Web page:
manager advice Tag

As soon as the calendar flips to November, some might believe all bets are off when it comes to productivity. There are parties to think about, travel to book, dinners to cook, presents to make, and correspondences to keep up. Who has the time to do all that and work!? As a manager, it can be difficult to keep people focused on the tasks at hand. The end of the year is busy in an office, too, as year-end reports need to be completed, last-minute deals brokered, and contracts completed and signed before the clock strikes midnight on December 31.  You understand your employees trying to balance their home and work lives and get that things are hectic all around, but there are still deadlines to meet. How do you make sure everything gets done? 

We, humans, are imperfect creatures -- sad but true. Normally our quirks and preferences don’t make all that much difference in the world. Still, when reviewing resumes and hiring candidates, our unconscious biases can lead to an unfair and maybe even discriminatory set of practices.  Biases toward people who have things in common with us can be eliminated or at least held in check just by taking a few simple steps to ensure the pool of candidates is deep and wide. 

This year’s challenges have certainly made some aspects of doing business more complicated than normal. Instead of being able to bring people in for interviews, everything is done remotely. Keeping up with customers is now a matter of video chats and phone calls instead of meetings and conversations over coffee or meals.

Working remotely has some opportunities as well: No longer are your applicants limited to a specific geographic area. If working from home is part of your current model and your future expectations, it’s time to embrace some tactics for finding and hiring excellent talent quickly.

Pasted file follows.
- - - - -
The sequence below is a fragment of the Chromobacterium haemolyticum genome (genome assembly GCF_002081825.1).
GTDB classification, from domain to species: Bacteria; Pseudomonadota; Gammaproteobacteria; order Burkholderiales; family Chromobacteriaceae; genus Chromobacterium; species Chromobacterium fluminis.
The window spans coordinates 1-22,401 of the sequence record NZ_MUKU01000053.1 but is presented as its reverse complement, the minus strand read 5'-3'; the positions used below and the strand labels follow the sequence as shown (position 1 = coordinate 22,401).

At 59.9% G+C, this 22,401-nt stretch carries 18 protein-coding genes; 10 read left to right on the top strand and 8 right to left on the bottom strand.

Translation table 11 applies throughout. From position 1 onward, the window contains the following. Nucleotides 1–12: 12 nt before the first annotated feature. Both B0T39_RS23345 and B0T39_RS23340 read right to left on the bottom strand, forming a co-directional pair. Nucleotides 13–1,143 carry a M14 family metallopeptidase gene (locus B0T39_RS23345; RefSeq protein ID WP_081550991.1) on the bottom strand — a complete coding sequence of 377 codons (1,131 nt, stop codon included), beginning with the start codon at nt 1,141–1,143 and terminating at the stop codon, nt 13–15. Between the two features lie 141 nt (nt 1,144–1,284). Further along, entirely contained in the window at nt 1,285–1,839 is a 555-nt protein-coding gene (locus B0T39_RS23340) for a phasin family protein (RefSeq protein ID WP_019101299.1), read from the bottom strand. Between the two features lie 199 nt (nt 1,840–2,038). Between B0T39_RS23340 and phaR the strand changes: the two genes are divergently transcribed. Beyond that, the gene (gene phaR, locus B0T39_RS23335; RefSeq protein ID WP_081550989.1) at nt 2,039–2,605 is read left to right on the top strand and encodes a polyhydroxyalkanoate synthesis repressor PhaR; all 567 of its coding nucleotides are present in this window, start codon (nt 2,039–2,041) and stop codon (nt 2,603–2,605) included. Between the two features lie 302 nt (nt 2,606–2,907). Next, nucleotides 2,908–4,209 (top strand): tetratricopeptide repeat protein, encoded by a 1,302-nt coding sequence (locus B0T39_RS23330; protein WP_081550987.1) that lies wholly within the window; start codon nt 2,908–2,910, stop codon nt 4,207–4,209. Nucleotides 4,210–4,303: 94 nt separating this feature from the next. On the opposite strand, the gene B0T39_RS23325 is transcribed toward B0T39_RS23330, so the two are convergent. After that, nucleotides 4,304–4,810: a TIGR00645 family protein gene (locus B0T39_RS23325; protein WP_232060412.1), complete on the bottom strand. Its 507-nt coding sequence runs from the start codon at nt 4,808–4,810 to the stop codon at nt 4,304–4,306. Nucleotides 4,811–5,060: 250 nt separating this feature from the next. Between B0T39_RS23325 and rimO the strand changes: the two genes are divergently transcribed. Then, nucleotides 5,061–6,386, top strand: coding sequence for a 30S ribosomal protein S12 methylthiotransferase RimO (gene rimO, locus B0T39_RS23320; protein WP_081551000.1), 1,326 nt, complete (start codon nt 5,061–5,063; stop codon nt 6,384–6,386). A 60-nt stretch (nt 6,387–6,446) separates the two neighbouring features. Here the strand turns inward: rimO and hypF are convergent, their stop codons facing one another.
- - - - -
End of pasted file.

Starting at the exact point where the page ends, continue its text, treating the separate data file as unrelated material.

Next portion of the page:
You don't want to attract just any job seeker. You want to attract one that will work for YOUR team.

There's another group of job seekers; however, people who are looking to find a place to make a professional home. They're looking for a way to advance and further their career, to put down roots and grow with a company as they advance through their career. These are the people you should look for when interviewing, the ones who should be called in for the second round, and the ones who can likely add the most to your team.

Starting a new job is an exciting time, from meeting new coworkers, getting acclimated on a team, and learning the way around a new building. New employees have a lot to learn to hit the ground running, including becoming familiar with a company’s culture.  Some employees are now going through the onboarding process in a remote-work environment, without sitting face-to-face with their new manager or other teammates.  But onboarding is even more important in uncertain times as it provides much-needed structure and guidance when everything else might seem shaky and unsure. 

There are only so many hours in a day and so many days in a week. As a leader, one of the most important skills you can cultivate is knowing when you take a task on yourself and when to delegate it to someone else.  Delegating responsibilities is not a symptom of laziness or ineffectiveness. It’s a way to prioritize your time while allowing others on your team to rise to the challenge and expand their skills. It’s also a way to show you trust your team to contribute, in an important way, on a big project. If you’ve ever wondered whether you’re delegating enough, that’s usually an indication you’re not.